No Big Budget Surprises to Keep a Lid on Budget News, Australian Journalists Are Locked Up for Five Hours to Glean Facts before the Treasurer's Speech

By Catherine Foster, | The Christian Science Monitor, August 18, 1993 | Go to article overview

No Big Budget Surprises to Keep a Lid on Budget News, Australian Journalists Are Locked Up for Five Hours to Glean Facts before the Treasurer's Speech


Catherine Foster,, The Christian Science Monitor


THE Australian government has one way of dealing with reporters who might leak details of the annual budget.

It locks them up.

On Aug. 18, approximately 400 "journos" were confined to several rooms in Parliament House from 2.30 p.m. to 7.30 p.m. with copies of a budget the size of a phone book.

The reasons for the tradition, simply called "lock-up," include:

* Etiquette: It is felt that members of Parliament should be able to hear how money will be spent from Treasurer John Dawkins's own lips before the news media brays it to the world.

* Accuracy: The five-hour lock-up gives reporters nothing else to do but learn the budget inside and out.

* Stock market: Protecting it from sudden jolts stemming from partial information or misinformation.

The reporters plugged in their laptops, plunked down thermos, and started digesting such gripping headings as "Trends in budget aggregates."

Here's what they gleaned:

The deficit for '93-'94 will be $16 billion (Australian; US$11 billion), up from $14.6 billion last year. The budget will provide a stimulus of about 0.5 percent of gross domestic product. But the Commonwealth is not looking at what's happening this year so much as what's down the road. The budget aims to provide a modest stimulus to the economy until the world economy picks up, then slack back. The government's medium-term goal is to reduce the prospective deficit for '96-'97 by $9 billion, to 1 percent of GDP.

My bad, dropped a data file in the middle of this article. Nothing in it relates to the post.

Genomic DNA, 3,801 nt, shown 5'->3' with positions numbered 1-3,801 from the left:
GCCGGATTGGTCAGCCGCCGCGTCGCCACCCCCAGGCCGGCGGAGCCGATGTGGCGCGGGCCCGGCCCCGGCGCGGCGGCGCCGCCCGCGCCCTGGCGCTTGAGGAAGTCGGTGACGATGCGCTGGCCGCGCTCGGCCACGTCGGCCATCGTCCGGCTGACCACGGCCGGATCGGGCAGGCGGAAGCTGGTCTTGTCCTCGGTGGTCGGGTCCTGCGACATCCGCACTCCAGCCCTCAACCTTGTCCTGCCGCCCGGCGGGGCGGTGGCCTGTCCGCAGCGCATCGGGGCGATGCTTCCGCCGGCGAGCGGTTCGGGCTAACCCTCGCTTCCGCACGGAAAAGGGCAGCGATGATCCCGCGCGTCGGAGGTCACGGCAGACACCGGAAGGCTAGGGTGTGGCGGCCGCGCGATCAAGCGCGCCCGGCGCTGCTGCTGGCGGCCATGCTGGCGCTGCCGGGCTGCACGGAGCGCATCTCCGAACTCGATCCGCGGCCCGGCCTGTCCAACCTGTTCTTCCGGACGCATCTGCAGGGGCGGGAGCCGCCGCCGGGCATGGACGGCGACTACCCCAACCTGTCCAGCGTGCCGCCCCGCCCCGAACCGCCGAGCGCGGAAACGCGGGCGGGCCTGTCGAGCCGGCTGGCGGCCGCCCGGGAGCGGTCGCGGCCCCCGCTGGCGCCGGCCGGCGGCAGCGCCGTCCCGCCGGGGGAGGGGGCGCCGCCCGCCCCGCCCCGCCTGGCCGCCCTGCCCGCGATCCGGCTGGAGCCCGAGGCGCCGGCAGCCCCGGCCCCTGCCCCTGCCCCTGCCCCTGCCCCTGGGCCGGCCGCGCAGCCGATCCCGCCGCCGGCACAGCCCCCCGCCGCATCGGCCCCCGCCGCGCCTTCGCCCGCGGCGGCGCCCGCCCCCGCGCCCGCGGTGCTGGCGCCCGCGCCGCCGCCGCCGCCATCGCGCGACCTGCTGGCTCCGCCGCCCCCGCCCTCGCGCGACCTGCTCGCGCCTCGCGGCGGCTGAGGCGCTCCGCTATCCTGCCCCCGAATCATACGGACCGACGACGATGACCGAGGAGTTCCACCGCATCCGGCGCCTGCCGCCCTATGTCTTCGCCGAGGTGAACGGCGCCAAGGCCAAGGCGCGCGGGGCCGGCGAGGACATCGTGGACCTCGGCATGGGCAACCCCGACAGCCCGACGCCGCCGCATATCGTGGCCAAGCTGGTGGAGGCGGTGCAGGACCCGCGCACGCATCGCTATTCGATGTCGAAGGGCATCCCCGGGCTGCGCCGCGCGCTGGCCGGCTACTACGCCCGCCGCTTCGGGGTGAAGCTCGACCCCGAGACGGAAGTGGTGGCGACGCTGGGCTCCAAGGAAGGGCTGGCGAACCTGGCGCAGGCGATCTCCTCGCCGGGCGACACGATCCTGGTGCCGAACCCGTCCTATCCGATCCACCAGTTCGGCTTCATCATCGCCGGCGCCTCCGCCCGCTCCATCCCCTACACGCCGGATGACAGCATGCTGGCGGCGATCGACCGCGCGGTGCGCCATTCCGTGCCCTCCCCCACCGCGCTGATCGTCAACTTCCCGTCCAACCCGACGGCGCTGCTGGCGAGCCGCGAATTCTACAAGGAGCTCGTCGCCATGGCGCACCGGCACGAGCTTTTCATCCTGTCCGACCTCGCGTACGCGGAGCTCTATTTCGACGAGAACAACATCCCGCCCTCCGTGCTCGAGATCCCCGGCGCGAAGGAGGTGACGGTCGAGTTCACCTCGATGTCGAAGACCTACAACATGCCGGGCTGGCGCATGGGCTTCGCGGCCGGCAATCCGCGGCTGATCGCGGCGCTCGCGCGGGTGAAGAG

Revenue is expected to be 23.5 percent of GDP in '93-'94, slightly lower than in '92-'93; outlays to be 27.3 percent of GDP.

This is not what you'd call a tough budget - since the government wants to stimulate the economy, expenditures weren't cut much. There were no major tax increases. Revenue primarily will be generated through indirect taxes. But it is a budget that will generate both groans and cheers.

Those groaning include smokers (higher excise tax on tobacco), those who travel heavily or entertain lavishly for business (limits in deductions), and anyone engaged in Medicare fraud. …

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